Day 4: Fill your body with food that is alive — lettuce, beets, string beans, broccoli — because you need fuel, because you need to be strong, because you are in training for taking flight! Repeat.
#2 Create a piece of art that engages people in everyday conversations, every day
There’s a form of art called Social Practice, which is this wonderful soup of conceptual art (ideas), political activism, and community engagement all mixed together under one big sky to bring people together and encourage action and conversations that address social issues.
Social Practice artists are tackling some of the biggest issues of our time, like artist Gregory Sale’s three-month long installation at Arizona State University Art Museum in 2011. It’s not just black and white brought incarcerated men into a museum to paint black and white stripes on the museum walls. This piece explored the complex cultural, social, and personal issues at stake in the day-to-day workings of the criminal justice system in Arizona.
During the residency, Sale organized community talks and panel discussions, like “Considering Matters of Visual Culture and Incarceration” with soon-to-be-former Maricopa County Sheriff Joe Arpaio and “Education or Incarceration? The Future of Democracy” with activist Angela Davis.
Another artist, Adrian Piper, who has been addressing personal identity, race, class, sexism, and social boundaries since the ’70s, had a project called My Calling (Card) #1 (1986–1990). Whenever she was in public and overheard a person making racial slurs or sexist remarks or culturally insensitive jokes, she would offer them a calling card, an invitation to talk.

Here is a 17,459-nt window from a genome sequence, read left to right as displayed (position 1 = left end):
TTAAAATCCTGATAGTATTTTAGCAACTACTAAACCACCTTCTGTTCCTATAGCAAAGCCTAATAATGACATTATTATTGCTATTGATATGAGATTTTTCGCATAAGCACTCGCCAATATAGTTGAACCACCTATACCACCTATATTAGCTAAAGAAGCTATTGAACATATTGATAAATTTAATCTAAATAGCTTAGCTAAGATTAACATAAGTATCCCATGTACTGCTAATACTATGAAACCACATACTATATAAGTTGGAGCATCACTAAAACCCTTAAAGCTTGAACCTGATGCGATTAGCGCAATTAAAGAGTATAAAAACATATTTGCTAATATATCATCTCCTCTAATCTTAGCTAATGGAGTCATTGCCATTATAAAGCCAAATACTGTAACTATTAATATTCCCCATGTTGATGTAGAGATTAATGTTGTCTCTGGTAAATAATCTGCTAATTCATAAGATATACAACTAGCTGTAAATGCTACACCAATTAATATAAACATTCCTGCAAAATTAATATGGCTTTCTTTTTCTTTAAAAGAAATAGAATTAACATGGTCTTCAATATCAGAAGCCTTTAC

Make conversation cards (business card-size).
Use humor as a strategy to engage people in challenging conversations.
Come up with conversation card starters (to be printed on cards) like:
“Race, The Other White Meat”
“Dykes Prevent Flooding”
“Got Divergent Views? Let’s Talk!”
Give out one card a day at a coffeehouse, at the grocery store, and the airport, and engage in a real conversation.
#3 Create a Call To Action, and then answer the damn phone!
This isn’t your grandpappy’s Call To Action where all you have to do is push a button or click on a link; I’m talking about real action in real time that has the potential to create some real impact!
Here’s the skinny. So many times, we end up being reactive to change, rather than proactive. So, instead of waiting around for someone (or an entire presidential cabinet) to dictate what we should or shouldn’t do, let’s create our own Call To Action! We can create change and have an impact even if nobody sanctions us to do so. We live in a time where technology has the power to amplify our empathy. And I have proof, metrics, and data that this strategy will work.
In 2014, I left my job at Scottsdale Museum of Contemporary Art as curator of performing arts, which was really just a fancy way of saying I was hired to create programs that broke all the rules of the museum. Arm Wrestling for Art was just one, where community-member were invited into the museum to arm-wrestle each other and win a piece of art by a famous artist. It was as wild and fun as it sounds. Or scary, if you’re a real curator.
I left the museum because a cool software company in Scottsdale, Axosoft, was looking to hire a rule-breaking creative to originate the role of brand evangelist. As a Jew, I thought that I could never be an evangelist; turns out, in technology anything is possible!